2. The appellants have contended very strongly that the court below ought not to have made a decree in the plaintiff's favour for the sum of Rs. 69,790-8-8 on the ground that her claim in that respect, was barred by limitation. The money was paid over to the defendant on or before June, 1908, and the present suit was not instituted until the 2nd of April, 1912, that is to say, more than three years after the money was received by the defendant. The appellants accordingly contend that the plaintiff's claim in respect of the item was a claim for 'money had and received to the use of the plaintiff' within the meaning of Article 62 of Schedule I to the Limitation Act. The way in which the plaintiff claimed this sum lends some colour to this contention, and had the present suit been a suit simply to recover this sum of money upon the allegation that the plaintiff being entitled to one-third of the debentures, and that all the redemption money had been paid to Parsotam as the person in whose name the debentures stood we might have been inclined to agree with the contention of the defendant that the claim came within the purview of Article 62, and that the suit ought to have been brought within three years. Reading, however, the plaint as a whole, and having regard to the nature of the evidence and the defence, we think that the suit was in reality a suit for partition of the movable and immovable property which had been held by the three brothers and in which the plaintiffs husband had a third share. We have already pointed out that the property was managed by one member of the family. He appears to have received the rents and profits of the immovable property and to have invested and dealt with their money making investments in the ordinary course of business. When he received the money from Government in redemption of 'the debentures, he still received it in his capacity of manager. When we speak of a manager we do not mean the managing member of a joint Hindu family, but the individual to whom this particular family entrusted the management of their affairs. In this view we think that the suit was a suit governed by Article 120, which provides a period of six years limitation for all suits not specifically provided for by the other articles in the schedule.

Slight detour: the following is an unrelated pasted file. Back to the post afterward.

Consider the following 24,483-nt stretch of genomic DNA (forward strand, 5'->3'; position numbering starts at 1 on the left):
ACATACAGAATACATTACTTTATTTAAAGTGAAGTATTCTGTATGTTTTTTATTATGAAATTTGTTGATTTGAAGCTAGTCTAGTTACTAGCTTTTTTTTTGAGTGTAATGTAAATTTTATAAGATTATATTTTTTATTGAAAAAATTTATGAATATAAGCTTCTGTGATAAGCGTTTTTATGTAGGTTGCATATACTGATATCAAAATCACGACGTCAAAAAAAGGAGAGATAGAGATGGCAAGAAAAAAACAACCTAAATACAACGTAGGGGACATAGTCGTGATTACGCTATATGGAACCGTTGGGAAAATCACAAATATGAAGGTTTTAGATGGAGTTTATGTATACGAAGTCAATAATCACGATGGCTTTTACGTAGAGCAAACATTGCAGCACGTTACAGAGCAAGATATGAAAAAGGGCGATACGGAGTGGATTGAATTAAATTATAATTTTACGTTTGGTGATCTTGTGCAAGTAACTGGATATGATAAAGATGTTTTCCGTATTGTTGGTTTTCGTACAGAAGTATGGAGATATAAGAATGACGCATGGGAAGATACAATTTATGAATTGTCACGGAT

3. There was one other item to which Dr. Banerji specifically called our attention, namely, the dera (or collection house) in this village Lalpur. Dr. Banerji contends on behalf of his clients that while the village of Lalpur was specifically bequeathed to the plaintiff's husband, nevertheless as collections generally of several of the villages were nude at this house, it must be regarded as joint property and should have been partitioned. The learned Subordinate Judge considers that the provisions of the will ought to be given effect to, which specifically gave the village of Lalpur to the plaintiff and that this house ought to be regarded as an appurtenant of that village. We see no reason to differ from the view taken by the learned Subordinate Judge. On full consideration of the entire ease, we think the decree of the court below ought to be affirmed in its entirety. We accordingly dismiss the appeal with costs.